Page 74

Guide to Understanding FedRAMP, V2.0

October 1, 2013

9. LAYERING ONE PACKAGE ON TOP OF ANOTHER


FedRAMP was architected with the concept that agencies can layer one cloud service on top of another. Section 4.10.2 offers various use case illustrations and descriptions for layering cloud services. Agencies can add their own security control requirements on top of the standard FedRAMP security baseline controls. Agencies should think of an IaaS Security Package as providing similar capabilities that General Support Systems (GSS) provide for traditional (non-cloud) systems. Once an IaaS package is in place, agencies can layer on a different cloud service platform that was built internally at the agency or by an external cloud service provider. System owners of cloud layers that are built on top of a lower layer of the stack must ensure that the lower layer has a FedRAMP authorization. For a SaaS or a PaaS to obtain a FedRAMP JAB Authorization, the IaaS layer must have a FedRAMP JAB Authorization as well. It is recommended that agencies use cloud solutions that are modular so that any given layer of the cloud stack could be migrated to a different CSP if necessary. Using layers that are transportable from CSP to CSP enables agencies to negotiate more competitive pricing and eliminates the constraint of being locked into one CSP.

10.

CONSIDERING DATA CENTER CONSOLIDATION INITIATIVE

There is an effort underway for U.S. federal agencies to consolidate data centers. This project is known as the Federal Data Center Consolidation Initiative (FDCCI). The FDCCI project has built a model to assist agencies with determining the savings they can expect to reap for a fully loaded cloud configuration. In certain cases, it may not be cost effective for an agency to move all hosted services to the cloud. System owners interested in optimizing cost savings should consult with their FDCCI Task Force Lead to better understand the cost savings model and how cloud services impact Total Cost of Ownership (TCO) at their agency.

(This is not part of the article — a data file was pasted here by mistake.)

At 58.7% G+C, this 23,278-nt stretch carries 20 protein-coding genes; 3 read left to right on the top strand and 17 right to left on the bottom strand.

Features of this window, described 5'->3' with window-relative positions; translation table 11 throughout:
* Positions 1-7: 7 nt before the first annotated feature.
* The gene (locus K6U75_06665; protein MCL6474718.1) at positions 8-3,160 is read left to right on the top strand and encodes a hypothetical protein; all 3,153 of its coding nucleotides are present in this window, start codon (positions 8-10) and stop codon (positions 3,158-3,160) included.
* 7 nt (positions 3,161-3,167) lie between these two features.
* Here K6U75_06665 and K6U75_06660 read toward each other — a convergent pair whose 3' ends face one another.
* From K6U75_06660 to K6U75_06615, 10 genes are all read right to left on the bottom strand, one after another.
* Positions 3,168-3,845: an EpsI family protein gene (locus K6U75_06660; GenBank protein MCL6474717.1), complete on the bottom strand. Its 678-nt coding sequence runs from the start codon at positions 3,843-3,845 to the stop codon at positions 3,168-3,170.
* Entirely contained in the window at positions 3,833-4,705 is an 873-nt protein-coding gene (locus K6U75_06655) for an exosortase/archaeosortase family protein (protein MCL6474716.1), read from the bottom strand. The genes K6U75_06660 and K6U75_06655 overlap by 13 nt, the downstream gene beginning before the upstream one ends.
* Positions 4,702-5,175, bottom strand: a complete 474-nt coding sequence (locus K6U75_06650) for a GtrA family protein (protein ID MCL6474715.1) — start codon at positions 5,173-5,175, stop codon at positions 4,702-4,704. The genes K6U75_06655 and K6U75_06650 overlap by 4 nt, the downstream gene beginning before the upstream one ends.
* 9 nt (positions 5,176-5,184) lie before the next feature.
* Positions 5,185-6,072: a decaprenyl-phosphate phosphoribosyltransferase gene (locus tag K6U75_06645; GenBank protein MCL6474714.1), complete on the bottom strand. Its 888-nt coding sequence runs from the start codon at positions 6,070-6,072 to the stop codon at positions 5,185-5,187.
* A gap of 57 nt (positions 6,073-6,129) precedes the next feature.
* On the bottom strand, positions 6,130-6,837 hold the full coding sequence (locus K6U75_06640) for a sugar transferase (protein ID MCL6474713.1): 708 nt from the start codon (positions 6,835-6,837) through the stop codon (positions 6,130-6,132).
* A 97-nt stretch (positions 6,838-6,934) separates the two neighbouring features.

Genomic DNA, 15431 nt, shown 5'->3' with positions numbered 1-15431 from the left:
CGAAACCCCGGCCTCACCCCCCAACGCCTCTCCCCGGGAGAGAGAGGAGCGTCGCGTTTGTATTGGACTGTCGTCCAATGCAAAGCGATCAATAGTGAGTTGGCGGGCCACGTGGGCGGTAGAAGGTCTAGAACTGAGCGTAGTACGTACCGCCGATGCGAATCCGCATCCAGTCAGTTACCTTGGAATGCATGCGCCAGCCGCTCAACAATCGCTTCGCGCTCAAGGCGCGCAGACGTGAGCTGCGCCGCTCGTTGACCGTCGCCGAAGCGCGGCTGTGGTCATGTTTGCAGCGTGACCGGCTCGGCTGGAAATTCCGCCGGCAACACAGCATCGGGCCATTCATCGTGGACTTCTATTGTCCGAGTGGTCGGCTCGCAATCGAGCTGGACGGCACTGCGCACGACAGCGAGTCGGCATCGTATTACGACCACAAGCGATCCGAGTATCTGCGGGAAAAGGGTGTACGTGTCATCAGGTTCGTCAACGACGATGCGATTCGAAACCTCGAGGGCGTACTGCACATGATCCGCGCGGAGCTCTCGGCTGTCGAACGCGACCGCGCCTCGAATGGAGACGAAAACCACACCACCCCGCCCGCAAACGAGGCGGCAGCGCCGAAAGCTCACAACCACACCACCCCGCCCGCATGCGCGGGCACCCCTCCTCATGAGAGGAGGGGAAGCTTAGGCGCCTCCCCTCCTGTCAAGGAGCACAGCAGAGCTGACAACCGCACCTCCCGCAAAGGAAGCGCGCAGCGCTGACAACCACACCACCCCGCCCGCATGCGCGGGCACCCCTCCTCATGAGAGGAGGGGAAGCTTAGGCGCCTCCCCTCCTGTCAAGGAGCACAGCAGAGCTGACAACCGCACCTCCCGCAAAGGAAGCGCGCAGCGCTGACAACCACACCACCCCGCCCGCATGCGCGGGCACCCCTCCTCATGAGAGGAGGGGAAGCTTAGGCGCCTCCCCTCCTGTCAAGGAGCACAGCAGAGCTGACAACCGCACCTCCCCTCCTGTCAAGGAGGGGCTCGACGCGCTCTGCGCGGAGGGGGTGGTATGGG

Note: In some agencies, the FDCCI Task Force Lead is referred to as the Agency Data Center Consolidation Program Manager.

For the purpose of maximizing cost savings and minimizing TCO, the ratio of cloud systems to traditional systems might be different at different agencies. There are a lot of variables that are taken into consideration to minimize TCO. As an example, agencies make use of different services and have different utilization percentages. The data center consolidation project has produced a TCO cost model that indicates the savings tipping point based on a ratio of cloud systems to traditional systems. The ratio, and this tipping point, is different for each agency.